Taking a spin on a merry-go-round at the state fair; licking sticky, pink cotton-candy-stained fingers; and inhaling the aroma of french fries and funnel cakes on a hot summer’s day.

Those are the images dancing in my mind while listening to the Nogar Family Band. But the images are of 1930 — definitely not 2012.

The seven-song CD “Family of Strangers” is the Nogar Family Band’s debut, and it has certainly made an impression on the scene. The band has done quite a job of not using many of the standard instruments in an acoustic/folk jazz-pop set-up.

Prominent in the mix are baritone sax and trumpet, with Dan Nogar’s voice jazzing it up throughout the entire CD. Laid back in the mix is sporadic mandolin, ukulele and soft drums and shakers. They use harmonies sparingly, and it was tastefully done, on point and sometimes kitschy and cute.

The third track, “Die a Little Death Each Day,” struck me. If you read the lyrics without listening to the music, it could seem a bit dark in theme — like if you love someone, you have to die a little each day, because you give up a bit of yourself to the other person until you’ve given yourself up thoroughly, and then you die.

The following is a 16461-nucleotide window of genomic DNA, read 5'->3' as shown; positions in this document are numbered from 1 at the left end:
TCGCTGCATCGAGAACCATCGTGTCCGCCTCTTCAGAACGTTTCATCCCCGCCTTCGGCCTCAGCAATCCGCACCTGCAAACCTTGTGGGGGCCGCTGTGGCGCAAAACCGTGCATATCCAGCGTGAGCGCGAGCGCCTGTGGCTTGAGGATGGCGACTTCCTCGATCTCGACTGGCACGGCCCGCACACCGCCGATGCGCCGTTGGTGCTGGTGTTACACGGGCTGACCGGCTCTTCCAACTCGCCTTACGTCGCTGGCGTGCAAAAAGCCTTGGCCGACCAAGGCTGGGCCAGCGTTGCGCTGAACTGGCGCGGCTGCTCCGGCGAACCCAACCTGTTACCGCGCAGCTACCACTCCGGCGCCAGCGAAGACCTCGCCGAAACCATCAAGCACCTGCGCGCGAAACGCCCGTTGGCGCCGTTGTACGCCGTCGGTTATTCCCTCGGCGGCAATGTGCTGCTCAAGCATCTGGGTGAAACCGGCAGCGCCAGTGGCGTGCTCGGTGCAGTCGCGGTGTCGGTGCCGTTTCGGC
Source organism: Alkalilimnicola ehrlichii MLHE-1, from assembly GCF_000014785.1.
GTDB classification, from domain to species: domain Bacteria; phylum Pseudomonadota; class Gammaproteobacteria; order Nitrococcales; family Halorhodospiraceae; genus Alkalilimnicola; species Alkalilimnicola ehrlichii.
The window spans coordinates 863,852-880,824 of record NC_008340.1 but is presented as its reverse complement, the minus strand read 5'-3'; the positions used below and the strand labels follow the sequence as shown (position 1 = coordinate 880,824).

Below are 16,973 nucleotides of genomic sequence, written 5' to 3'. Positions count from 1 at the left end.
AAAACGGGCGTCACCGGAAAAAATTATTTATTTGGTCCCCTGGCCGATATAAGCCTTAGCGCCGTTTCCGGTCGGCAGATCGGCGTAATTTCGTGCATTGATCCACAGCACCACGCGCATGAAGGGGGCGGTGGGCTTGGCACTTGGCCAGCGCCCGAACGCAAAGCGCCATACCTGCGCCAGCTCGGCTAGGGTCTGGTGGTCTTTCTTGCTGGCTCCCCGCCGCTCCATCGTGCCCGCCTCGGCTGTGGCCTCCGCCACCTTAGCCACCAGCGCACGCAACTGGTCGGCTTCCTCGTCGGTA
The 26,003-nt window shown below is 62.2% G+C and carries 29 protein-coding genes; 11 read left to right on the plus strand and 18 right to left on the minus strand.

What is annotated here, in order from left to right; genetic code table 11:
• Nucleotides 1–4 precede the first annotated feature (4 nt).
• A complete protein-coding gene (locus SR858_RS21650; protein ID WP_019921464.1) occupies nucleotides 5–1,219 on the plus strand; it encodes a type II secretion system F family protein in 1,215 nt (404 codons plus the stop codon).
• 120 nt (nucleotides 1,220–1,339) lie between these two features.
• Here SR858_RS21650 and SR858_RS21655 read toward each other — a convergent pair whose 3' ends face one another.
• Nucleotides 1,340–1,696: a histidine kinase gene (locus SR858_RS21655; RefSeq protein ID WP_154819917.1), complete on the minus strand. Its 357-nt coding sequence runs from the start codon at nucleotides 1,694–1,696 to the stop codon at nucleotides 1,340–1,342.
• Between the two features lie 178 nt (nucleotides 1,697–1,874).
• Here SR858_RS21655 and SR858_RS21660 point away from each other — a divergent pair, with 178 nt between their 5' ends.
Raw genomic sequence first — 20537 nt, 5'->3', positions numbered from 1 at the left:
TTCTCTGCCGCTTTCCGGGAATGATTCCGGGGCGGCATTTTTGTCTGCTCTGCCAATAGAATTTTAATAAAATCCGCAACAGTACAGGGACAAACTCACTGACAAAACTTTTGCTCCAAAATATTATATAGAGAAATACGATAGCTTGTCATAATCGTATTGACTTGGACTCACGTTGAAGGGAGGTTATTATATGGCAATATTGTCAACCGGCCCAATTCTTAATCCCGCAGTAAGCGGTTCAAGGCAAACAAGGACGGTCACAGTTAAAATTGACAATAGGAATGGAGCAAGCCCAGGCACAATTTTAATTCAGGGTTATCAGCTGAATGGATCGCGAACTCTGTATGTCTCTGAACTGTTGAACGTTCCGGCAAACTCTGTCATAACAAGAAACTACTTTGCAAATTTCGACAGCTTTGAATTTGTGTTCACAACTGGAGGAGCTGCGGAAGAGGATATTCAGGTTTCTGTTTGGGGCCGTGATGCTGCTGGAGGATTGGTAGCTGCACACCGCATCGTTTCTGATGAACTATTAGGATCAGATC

But once I listened to the song, I got a very different perspective in a much more spiritual place. It then became about living life each day to the fullest, and loving yourself, your family, your friends, and everything that comes with this world. “Family of Strangers” is a CD for people who enjoy an old-time jazzy folk feel and who can appreciate a very different instrumentation that’s ambitious and worthy of respect.

It may be hard for some to come on board and join the Family right away. But give it some time and open your mind, and you will be marching on the Nogar Family vaudeville bandwagon soon enough.

Kristin DiCara-McClellan is a local freelance writer. She can be reached at:

[email protected]


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